Not a band who can actually be rushed in any way, it’s been a fairly long wait for Esoteric to deliver the follow up to 2011 album Paragon of Dissonance. Fans have been well catered for though due to plenty of activity on the live front as well as some sumptuous re-issues of deluxe vinyl and CD from the label they started out on Aesthetic Death run by former member Stu Gregg way back in 1992. Having witnessed them many years ago and been following the band ever since I knew pretty much what to expect here and was not in the slightest bit surprised to discover that A Pyrrhic Victory was going to be a double album with 6 long songs running at a rather formidable 98 minutes. The masters of psychedelic funeral doom death don’t exactly give ideas away about the inner narrative behind the music itself so one can only really guess as to why this current existence is a pyrrhic one, that is one that is gained at great cost to the side that has come out on top. Anyway, the music itself is going to be enough to try and unravel and fathom out as Esoteric do nothing by halves and have under the helm of band leader and producer of hundreds of bands himself Greg Chandler created one hell of a dense piece of work.

The first track ‘Descent’ is enough to have the unwary blanching being longer than whole albums by other artists recently and coming in at near 28 minutes running time. Its full of leaden slow drum rolls and hefty ponderous guitar and bass and then we get to the elongated echoing roars of Chandler which sound completely demonic and the reason I have at times described this band as the scariest you are ever likely to encounter. Once you have opened the gate here and tumbled slowly down into this pit of doom there is no coming back. It’s a bit like a game of cat and mouse as you are toyed with over haranguing screams, low ebbs of utter despair and turmoil and peaks of sheer violence. Everything is tarred with a sense of psychedelic weirdness, coated in lysergic madness as it attacks the senses one second and then drops into a numbing acoustic passage offering some momentary relief before the next mind-clogging spasm. Its beautiful and horrible in equal measures and perhaps this could be the pyrrhic bi-polar existence itself as the mind tries to battle between control and mania destroying itself in the process. Naturally you will encounter passages of ambience along this vast journey and float off into space with them, suddenly finding yourself brought back to earth with a tremendous jarring crunch further down the line. With so much going on in just the first number it is a lot to take in, there is some sublime melody you will encounter and the guitar parts show progressive flamboyance towards the latter stages that are sheer class and actually upbeat as well. There has always been dichotomy in the music of Esoteric and this is one such case they will take you up to grandiose heights as well as drop you down into horrid depths. Seriously disturbing the fractured sense of dissonance pervading into ‘Rotting In Dereliction’ is inflated by doomy death gallops and sense of a nightmare in a damaged brain to quote a video nasty title. The axe does seem to have very much fallen though. There’s some massively flamboyant guitar raptures and huge peaks that do knock you flat here and the sound is suitably momentous. It’s left to short (yes really under 5 mins) spacey instrumental Antim Yatra to offer last rites here drawing things to a natural conclusion.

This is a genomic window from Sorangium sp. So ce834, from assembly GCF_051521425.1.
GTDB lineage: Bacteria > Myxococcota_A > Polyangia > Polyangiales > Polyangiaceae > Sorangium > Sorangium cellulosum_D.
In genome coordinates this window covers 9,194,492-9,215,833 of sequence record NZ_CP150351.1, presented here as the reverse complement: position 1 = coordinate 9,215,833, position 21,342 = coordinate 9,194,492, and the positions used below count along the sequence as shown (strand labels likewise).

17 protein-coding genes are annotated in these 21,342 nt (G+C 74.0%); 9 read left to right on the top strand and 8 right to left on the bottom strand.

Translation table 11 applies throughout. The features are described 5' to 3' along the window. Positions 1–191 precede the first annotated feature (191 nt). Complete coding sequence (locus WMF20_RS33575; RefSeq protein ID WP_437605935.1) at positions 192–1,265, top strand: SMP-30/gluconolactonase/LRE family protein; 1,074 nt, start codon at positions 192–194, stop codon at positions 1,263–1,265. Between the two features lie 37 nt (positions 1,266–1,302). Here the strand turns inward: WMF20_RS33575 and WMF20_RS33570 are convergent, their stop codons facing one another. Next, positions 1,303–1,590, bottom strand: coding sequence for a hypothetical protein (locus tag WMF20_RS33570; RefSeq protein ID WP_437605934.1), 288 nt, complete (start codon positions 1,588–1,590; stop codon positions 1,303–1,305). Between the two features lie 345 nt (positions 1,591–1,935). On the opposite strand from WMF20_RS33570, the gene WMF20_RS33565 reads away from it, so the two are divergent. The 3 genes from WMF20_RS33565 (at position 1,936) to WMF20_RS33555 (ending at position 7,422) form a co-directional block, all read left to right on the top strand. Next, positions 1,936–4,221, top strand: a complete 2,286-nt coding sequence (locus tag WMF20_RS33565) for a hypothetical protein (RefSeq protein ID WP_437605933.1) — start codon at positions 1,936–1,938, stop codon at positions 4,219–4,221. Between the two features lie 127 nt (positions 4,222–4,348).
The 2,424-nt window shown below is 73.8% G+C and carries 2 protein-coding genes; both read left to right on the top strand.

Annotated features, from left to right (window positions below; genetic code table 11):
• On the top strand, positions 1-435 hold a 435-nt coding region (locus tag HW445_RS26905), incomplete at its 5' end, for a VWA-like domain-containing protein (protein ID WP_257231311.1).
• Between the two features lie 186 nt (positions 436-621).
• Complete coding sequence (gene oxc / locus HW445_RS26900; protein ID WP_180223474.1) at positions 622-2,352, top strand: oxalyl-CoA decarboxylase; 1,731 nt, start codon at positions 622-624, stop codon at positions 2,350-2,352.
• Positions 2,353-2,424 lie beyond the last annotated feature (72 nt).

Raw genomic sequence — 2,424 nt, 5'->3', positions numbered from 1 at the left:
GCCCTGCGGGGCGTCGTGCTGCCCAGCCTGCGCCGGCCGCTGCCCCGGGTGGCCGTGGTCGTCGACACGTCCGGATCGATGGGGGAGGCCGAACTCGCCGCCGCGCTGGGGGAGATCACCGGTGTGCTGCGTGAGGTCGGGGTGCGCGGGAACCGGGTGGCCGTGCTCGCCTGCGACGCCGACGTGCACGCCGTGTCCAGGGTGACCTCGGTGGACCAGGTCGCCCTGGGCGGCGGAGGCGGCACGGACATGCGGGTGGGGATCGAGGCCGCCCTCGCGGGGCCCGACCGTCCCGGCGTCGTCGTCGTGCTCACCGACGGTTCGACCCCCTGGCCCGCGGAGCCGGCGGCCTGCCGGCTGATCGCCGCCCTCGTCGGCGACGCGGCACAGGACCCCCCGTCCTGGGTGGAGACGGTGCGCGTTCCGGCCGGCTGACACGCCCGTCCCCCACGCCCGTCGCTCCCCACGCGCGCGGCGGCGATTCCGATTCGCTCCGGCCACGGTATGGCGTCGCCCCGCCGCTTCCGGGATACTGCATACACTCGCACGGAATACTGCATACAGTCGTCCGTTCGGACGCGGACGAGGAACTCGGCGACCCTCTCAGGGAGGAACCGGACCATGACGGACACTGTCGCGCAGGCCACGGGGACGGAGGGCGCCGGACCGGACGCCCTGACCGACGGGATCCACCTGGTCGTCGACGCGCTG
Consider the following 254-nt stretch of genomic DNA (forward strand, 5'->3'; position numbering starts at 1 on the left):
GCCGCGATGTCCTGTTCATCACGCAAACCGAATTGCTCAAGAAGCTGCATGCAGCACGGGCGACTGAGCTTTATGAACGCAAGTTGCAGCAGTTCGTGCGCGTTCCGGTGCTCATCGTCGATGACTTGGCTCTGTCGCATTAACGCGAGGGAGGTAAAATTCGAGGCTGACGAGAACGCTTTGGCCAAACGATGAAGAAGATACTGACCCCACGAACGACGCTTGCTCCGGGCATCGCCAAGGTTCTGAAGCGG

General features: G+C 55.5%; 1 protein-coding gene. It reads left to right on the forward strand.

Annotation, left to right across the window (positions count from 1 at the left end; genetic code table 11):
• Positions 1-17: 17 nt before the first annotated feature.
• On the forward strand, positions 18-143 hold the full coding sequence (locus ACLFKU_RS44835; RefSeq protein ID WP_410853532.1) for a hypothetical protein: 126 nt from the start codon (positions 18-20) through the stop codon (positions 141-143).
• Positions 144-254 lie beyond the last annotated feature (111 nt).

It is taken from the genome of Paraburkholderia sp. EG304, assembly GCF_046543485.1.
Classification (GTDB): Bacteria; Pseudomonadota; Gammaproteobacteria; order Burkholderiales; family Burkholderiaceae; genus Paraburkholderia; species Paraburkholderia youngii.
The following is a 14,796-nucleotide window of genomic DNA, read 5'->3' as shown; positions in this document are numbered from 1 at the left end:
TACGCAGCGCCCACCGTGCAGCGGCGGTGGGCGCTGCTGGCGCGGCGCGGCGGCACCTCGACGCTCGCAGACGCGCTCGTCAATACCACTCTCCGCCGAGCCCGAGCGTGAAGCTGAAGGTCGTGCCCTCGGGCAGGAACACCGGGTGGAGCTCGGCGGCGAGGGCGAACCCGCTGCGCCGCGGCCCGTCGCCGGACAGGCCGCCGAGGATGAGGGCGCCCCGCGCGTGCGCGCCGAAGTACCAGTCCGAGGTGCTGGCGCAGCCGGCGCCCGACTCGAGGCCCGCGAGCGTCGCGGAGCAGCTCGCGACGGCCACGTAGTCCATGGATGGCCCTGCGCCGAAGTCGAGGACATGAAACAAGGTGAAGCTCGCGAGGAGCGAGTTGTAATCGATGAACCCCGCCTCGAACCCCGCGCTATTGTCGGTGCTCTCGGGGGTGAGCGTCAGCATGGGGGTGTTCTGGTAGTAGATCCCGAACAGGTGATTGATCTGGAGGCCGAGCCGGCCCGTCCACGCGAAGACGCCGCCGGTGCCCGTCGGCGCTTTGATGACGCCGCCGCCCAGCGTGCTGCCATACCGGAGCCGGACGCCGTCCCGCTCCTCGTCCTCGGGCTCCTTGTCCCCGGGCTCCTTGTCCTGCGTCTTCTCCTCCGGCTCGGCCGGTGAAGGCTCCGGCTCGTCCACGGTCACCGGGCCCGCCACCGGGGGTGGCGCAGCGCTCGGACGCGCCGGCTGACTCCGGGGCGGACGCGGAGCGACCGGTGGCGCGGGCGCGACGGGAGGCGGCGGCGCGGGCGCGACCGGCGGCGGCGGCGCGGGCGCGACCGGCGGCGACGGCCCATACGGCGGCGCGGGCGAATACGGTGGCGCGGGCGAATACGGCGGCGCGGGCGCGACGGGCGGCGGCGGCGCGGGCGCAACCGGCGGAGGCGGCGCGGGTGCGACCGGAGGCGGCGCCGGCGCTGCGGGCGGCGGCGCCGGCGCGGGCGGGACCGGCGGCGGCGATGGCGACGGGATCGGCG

Of-course listening to half an album is never advisable and the second disc follows with another 3 hefty tracks. ‘Consuming Lies’ has an arid, expansive and cinematic feeling with guitar melody gathering and drifting off. The defining moment that really sticks out here are sonic pulses striking around the juddering guitar chords. It feels akin to being attacked by some superior alien overlords and has a real dramatic flair that is going to be recognised well if handled in the live environment. It’s pretty damn terrifying before we are cast adrift and thankfully allowed to float off in Floydian ambient space. Hitting shuddering grooves ‘Culmination’ is another 20-minute void to stare into and confront. The distempered growls and roars nothing short of harrowing. The fluidity of shading between light and darkness is never short of perplexing and the listener is kept on their toes and probably suffering serious doom dementia by now. This certainly isn’t for everyone but for those that can ride the progressive waves and ever eccentric guitar noodling there are moments of nirvana but the screams and sheer gibbering madness that this descends into are incredibly challenging in their extremity. So finally, ‘Sick And Twisted’ is the last hurdle, the escape route is still firmly blocked and the determination very much there to drag you kicking and screaming to the very end. What a ride it has been though and 4 complete listens have been more than necessary to get anywhere near formulating this extravagant musical experience into anything resembling what is hopefully an understandable review.

You’ll be hard pushed to find anything around as all-consuming as ‘A Pyrrhic Existence’ at the moment but I honestly didn’t expect anything different from Esoteric. Personally, I need to go and hide in a dark silent corner now and give it a rest before ordering and listening to this again. I’m kind of glad it’s taken so long between albums, I’m definitely not ready for another for quite some time thank you very much!

(9/10 Pete Woods)